News

Maine’s two U.S. senators are expressing concerns about reports that officials in the Trump administration attempted to enlist senior intelligence officials and members of Congress to push back against news reports focusing on President Donald Trump associates’ links to Russia.

PORTLAND, Maine - Portland police are investigating the apparent homicide of a 35-year-old man who was found dead in a car in the city's West End Monday afternoon. 

Assistant Portland Police Chief Vern Malloch says officers responded to a 9-1-1 call.  He says the victim's identity is not being released pending notification of next of kin.

"We are working with the Office of the Chief Medical Examiner and the Maine Attorney General's Office in that investigation," Malloch says.

The record warmth in northern New England may not be over.
 
The National Weather Service says the temperature is projected to climb to a record-high 65 degrees on Wednesday in Concord, New Hampshire. In Portland, Maine, the temperature is projected to climb to 57 degrees, just 1 degree shy of the daily record.
 
The warmth continues from last week.
 
Concord set three records in a row from Thursday through Saturday. The period included the highest temperature ever recorded in Concord in February: 69 degrees.
 

AUGUSTA, Maine - Maine's towns and state legislators will tackle the subject of marijuana legalization in separate events.
 
The Legislature's Marijuana Implementation Committee is taking public comment on Tuesday in Augusta on subjects such as how to regulate and tax the substance. Also Tuesday, the Maine Municipal Association is holding an event called "Lifting the Haze: Marijuana and Legal Considerations.''
 

Growing Problem: Pot Lights Give Ham Radio Operators a Buzz

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AUGUSTA, Maine - Ham radio operators say their frequencies are increasingly getting a harsh buzz from a component of the indoor lamps used to grow pot.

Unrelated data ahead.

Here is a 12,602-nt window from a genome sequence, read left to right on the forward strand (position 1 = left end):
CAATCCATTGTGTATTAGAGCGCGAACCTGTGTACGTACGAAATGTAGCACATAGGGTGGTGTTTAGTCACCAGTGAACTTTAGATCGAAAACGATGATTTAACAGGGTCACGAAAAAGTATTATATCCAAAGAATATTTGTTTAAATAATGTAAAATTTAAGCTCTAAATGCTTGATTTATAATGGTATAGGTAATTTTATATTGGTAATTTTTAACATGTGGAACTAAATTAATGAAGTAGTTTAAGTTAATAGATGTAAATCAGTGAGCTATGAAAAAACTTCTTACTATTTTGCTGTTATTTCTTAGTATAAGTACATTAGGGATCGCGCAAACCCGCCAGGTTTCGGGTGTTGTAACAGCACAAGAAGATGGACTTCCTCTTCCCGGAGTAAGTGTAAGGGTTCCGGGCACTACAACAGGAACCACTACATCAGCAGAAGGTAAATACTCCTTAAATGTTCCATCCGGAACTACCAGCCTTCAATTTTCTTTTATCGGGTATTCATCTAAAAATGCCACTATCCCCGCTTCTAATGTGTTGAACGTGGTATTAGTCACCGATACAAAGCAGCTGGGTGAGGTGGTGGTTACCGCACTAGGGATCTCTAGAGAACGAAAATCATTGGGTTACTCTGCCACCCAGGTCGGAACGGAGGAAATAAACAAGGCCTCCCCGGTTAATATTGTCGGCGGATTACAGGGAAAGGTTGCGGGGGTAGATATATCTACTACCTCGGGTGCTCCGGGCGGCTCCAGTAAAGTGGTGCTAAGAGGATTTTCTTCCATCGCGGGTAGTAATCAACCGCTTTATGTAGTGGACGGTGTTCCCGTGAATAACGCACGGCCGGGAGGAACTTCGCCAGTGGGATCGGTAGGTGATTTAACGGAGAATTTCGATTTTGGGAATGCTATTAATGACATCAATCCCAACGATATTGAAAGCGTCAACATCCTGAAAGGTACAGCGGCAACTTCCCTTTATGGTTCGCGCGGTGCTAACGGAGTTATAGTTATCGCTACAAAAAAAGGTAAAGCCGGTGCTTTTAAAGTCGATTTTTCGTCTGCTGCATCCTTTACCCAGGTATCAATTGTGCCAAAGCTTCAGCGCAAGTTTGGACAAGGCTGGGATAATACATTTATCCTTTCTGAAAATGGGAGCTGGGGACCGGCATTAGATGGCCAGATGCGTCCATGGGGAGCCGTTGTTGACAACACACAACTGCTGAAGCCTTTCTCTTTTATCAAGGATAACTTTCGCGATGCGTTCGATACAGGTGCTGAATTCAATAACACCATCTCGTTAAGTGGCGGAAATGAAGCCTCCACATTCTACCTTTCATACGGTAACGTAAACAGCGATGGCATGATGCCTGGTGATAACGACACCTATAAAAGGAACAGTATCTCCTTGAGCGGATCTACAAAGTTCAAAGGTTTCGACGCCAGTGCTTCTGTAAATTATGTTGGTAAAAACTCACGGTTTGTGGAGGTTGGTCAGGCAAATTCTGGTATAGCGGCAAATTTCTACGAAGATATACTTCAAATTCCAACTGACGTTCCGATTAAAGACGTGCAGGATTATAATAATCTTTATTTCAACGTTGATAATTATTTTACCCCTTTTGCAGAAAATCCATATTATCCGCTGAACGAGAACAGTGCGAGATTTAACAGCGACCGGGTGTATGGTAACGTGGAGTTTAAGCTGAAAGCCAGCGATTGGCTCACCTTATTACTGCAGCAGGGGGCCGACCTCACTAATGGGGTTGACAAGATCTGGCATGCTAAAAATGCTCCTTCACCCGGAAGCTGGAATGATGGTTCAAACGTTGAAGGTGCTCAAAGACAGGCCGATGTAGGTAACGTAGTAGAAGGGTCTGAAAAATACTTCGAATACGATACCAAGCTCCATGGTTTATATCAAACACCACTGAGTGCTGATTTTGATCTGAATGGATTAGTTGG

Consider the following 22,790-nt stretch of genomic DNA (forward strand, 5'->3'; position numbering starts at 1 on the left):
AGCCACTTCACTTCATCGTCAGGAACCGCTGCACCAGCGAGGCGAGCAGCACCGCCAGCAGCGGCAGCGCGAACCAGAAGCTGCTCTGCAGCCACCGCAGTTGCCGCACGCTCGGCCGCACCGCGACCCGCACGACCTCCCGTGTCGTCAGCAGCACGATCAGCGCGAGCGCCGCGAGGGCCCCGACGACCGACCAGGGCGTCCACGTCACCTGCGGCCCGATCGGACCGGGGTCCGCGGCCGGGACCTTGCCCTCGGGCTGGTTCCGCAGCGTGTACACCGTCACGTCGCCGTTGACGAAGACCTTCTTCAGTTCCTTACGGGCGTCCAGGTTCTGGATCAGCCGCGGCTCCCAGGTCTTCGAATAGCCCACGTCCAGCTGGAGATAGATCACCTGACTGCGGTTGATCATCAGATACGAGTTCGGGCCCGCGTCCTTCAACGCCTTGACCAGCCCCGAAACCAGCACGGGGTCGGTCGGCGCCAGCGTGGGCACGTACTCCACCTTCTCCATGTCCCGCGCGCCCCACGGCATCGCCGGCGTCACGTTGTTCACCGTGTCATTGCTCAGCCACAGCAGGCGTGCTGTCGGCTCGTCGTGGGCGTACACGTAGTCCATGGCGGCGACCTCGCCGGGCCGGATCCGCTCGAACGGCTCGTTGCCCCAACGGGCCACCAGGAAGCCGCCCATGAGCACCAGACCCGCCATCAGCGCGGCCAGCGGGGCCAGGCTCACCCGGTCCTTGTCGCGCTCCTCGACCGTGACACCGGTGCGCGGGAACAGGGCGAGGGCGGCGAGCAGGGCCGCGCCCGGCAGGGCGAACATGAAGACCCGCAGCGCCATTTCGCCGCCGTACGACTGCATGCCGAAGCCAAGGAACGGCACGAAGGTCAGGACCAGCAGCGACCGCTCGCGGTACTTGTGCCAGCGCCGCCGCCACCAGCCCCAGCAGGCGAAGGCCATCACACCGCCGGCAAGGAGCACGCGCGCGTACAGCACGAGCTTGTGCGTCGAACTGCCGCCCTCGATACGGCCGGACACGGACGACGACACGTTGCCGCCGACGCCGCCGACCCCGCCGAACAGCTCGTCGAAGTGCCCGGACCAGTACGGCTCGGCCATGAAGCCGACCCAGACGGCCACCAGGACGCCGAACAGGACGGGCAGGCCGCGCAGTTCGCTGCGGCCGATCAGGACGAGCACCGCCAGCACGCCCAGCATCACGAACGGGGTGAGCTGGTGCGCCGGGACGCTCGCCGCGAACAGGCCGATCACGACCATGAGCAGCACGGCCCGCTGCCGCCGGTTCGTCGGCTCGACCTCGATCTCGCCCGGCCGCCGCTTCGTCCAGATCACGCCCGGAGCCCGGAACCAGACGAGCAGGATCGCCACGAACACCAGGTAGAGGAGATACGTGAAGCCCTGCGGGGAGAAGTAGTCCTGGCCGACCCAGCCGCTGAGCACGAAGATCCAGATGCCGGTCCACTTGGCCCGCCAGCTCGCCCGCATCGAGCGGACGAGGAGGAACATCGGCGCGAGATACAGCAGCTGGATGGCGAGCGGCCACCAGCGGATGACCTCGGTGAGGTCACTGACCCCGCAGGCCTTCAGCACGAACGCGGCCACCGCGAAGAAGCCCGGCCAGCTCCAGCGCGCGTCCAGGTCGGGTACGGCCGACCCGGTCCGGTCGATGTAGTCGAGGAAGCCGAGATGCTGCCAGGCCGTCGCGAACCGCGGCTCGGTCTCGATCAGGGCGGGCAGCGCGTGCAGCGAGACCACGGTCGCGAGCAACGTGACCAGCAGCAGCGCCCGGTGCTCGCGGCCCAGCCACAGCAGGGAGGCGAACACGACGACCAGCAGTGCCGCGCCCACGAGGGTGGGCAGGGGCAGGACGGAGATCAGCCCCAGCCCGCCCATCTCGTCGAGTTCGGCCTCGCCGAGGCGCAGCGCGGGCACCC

The American Radio Relay League has been filing complaints with the Federal Communications Commission over the past several years and wants federal regulators to halt the marketing and sale of illegal grow light ballasts.
 

A bill that would set a firm cap on the number of elver fishing licenses issued each year in Maine received broad support at a public hearing before the Legislature’s Marine Resources Committee. The bill would also allow a small number of new fishermen into the fishery.

The elver, or baby eel, fishery is one of the most lucrative in Maine. Considered a delicacy in several Asian countries, elvers were fetching close to $2,000 dollars a pound last year. But because of the pressure on the resource, the fishery has been closed to new fishermen since 2013.

AUGUSTA, Maine -  Maine firefighters and their families turned out in force Monday to support legislation banning the use of flame retardants in new furniture. 

Former state Sen. Linda Baker, of Topsham, believes her husband, a firefighter, died from cancer caused by flame retardants.  Baker urged passage of the bill.

“This bill will help ensure that the remaining manufacturers remove these toxic chemicals from their products being sold in Maine,” Baker said.

EUSTIS, Maine - Authorities say a Massachusetts man has become the seventh person to die in a snowmobile crash in Maine this year.
 
The Maine Department of Inland Fisheries and Wildlife says 60-year-old Dennis Picard of South Chatham was killed while snowmobiling on a trail in Eustis on Sunday. The department says he lost control while navigating around a sharp corner and crashed into a tree.